Guild Wars 2 gets more social in upcoming expansion with Pact Commander Mastery

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ArenaNet LLC’s buy-to-play massively multiplayer online (MMO) game Guild Wars 2 has almost reached its third birthday and has its first expansion planned for release this year. While the game has seen a number of user experience changes and upgrades, the Heart of Thorns expansion promises not only to expand the content and breadth of the game but also add to the social experience of users.

During the Gamescom 2015 conference in Germany the ArenaNet team published a Points of Interest podcast on Twitch to talk about the upcoming Mastery System—an addition to the game that will arrive with the expansion that will provide players further progression into the game.

While multiple Mastery Tracks are expected, only the “Pact Commander Mastery” has been detailed to players, and it appears to be a very social one.

At one mastery point players will receive access to Pact Mentor, which provides a special mentoring tag and chat icon. While the mentor tag is on the player will be visible on the map and marked as a “mentor” or a helper, and when they speak in chat it will highlight their messages. Having this track active also adds 5 percent swiftness to the commander and their party when in a player city (which act as in-game social areas). More swiftness in cities comes from going further down this track.

Also at one mastery point players will receive access to Productive Downtime, which provides a crafting XP bonus for every item crafted. Guild Wars 2, like most MMOs, has an item crafting system that has players gather resources and make them into useful items (weapons, armor, equipment, other consumables, etc.). Like everything else in GW2 crafting must be leveled, this will make that go faster.

At two mastery points players get Supply Line Management, which provides “access to a network of regional merchants across Tyria.” There appear to be seven merchants and total and they will randomly move around the world of Guild Wars 2 and will provide new strange items and perhaps old crafting recipes that have been retired. This mastery point also provides 15 percent swiftness in cities.

At three mastery points Noblesse Oblige opens up, which allows players to revive lower-levelled players faster, and revives also remove downed penalties such as armor damage. This is another socially-oriented track element that means that veteran players can assist lower leveled players more easily when they get killed. Although there is no “cost” to armor damage (just time to get it fixed) so the social element here is that it keeps new players in the field faster by resurrecting them faster and making it so they don’t need to visit a repair station as often.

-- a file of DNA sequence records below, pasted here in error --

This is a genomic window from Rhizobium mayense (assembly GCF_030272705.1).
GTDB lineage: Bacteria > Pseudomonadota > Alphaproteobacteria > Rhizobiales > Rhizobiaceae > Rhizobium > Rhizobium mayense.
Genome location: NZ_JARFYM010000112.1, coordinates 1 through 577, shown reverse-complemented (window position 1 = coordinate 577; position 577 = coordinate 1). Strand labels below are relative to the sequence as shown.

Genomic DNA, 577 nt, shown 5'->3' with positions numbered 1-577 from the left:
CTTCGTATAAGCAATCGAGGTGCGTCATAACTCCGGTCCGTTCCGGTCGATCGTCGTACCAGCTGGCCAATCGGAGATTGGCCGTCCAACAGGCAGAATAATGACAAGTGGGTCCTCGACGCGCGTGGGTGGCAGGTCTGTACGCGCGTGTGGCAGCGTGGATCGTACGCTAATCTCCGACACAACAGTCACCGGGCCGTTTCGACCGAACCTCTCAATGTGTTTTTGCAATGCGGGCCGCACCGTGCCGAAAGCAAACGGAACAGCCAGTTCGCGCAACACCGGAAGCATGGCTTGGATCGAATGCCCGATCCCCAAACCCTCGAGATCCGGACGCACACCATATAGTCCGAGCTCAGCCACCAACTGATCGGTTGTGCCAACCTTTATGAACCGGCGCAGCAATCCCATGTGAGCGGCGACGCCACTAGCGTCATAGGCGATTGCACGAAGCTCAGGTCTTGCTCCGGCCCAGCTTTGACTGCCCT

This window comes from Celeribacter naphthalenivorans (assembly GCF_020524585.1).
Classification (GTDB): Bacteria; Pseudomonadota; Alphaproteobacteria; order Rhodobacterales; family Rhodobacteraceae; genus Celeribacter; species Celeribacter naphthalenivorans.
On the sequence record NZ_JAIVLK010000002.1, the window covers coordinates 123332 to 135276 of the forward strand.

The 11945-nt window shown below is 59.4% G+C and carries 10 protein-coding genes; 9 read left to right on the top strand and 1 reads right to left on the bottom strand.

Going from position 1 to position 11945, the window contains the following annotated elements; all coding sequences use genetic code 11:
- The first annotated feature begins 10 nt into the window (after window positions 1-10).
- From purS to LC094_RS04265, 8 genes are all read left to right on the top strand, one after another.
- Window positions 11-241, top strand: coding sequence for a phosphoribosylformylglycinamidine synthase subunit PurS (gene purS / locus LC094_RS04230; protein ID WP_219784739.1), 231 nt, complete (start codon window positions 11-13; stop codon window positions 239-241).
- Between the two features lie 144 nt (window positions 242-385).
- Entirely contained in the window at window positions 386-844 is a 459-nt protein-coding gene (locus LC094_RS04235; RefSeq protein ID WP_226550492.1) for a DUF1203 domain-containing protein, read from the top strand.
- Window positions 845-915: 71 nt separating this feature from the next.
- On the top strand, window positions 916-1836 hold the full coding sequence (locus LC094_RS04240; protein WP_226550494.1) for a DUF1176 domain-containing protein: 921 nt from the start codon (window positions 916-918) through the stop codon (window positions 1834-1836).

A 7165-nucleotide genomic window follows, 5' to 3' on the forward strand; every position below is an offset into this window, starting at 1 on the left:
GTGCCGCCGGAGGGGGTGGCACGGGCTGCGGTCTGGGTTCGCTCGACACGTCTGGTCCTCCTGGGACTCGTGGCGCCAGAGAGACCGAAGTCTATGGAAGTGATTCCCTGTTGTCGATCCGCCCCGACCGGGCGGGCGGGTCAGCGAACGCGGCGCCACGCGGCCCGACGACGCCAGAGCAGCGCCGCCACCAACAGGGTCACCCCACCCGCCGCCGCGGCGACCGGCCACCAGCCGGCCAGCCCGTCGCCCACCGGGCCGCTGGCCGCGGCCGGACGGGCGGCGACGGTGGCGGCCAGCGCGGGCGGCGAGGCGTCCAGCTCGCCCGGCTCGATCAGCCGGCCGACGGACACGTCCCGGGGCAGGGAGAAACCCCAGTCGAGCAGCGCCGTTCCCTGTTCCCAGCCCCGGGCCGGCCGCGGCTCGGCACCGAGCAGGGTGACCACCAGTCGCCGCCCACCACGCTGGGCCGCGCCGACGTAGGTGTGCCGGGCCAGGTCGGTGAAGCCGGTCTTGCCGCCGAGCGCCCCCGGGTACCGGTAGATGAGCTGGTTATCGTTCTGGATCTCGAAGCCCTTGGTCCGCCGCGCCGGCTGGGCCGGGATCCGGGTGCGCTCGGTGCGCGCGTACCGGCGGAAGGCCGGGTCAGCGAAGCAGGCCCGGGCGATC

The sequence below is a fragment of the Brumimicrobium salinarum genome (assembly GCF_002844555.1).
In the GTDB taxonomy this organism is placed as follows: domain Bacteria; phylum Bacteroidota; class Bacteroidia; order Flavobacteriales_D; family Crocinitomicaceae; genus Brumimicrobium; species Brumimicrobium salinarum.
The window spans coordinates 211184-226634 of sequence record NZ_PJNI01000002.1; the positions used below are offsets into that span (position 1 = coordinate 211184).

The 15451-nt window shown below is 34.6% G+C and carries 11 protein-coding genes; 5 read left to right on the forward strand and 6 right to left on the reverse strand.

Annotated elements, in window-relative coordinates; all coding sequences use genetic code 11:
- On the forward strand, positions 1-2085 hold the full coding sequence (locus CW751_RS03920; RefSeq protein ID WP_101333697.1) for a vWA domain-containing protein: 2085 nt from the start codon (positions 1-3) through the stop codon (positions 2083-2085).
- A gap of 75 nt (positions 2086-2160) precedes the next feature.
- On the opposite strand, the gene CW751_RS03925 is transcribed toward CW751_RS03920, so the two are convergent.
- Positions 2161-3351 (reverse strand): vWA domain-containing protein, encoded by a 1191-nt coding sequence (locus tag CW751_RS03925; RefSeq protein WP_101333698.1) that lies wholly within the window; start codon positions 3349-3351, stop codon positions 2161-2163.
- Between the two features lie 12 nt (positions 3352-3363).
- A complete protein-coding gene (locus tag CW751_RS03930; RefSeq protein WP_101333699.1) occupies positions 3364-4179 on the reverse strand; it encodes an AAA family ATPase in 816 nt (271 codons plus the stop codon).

Finally, at five mastery points Advanced Logistics is opened up, which allows players to turn on “auto-loot.” This is more of a quality-of-life user experience enhancement than anything as it means that GW2 players no longer need to press ‘F’ to pick up items dropped by slain enemies and it is just vacuumed up into their inventory. It also adds 30% swiftness to the player in cities.

Guild Wars 2 has been out almost three years and is only waiting its first expansion—while the much older and venerable, at 11 years, MMO World of Warcraft is looking at its sixth expansion, Legion. To keep up with such titles as WoW, GW2 has been in dire need of such an expansion—although the game does keep itself fresh through monthly changes to content, this is rarely enough.

Of player tags and Tyria socialization

GW2 already has “tags” for players called Commander Tags. This capability allows a player to make themselves visible on the overland map via a sort of shield shaped colored marker (often referred to as a “Dorito” by the playerbase.) It is used mostly to command forces in the giant open-world PvP zones for World vs. World.

Players also use commander tags to lead new players in learning earlier content or to guide people in opening up world bosses. Players also use commander tags to assist with jumping puzzles, special events, and anything complex in the game that requires the attention of multiple players (some of whom may not know how to participate yet.)

As a result, the mentor tags will likely be used very similarly by players who already act as mentors.

An important note brought up in the Points of Interest dialogue is that while mentor tags will be available to all players for only one mastery point (and commander tags cost 300 gold) the ArenaNet team does not see players using them to be antisocial. And, if players do decide to “troll” as mentors and mistreat players, the report function does still exist.

Image credit: ArenaNet LLC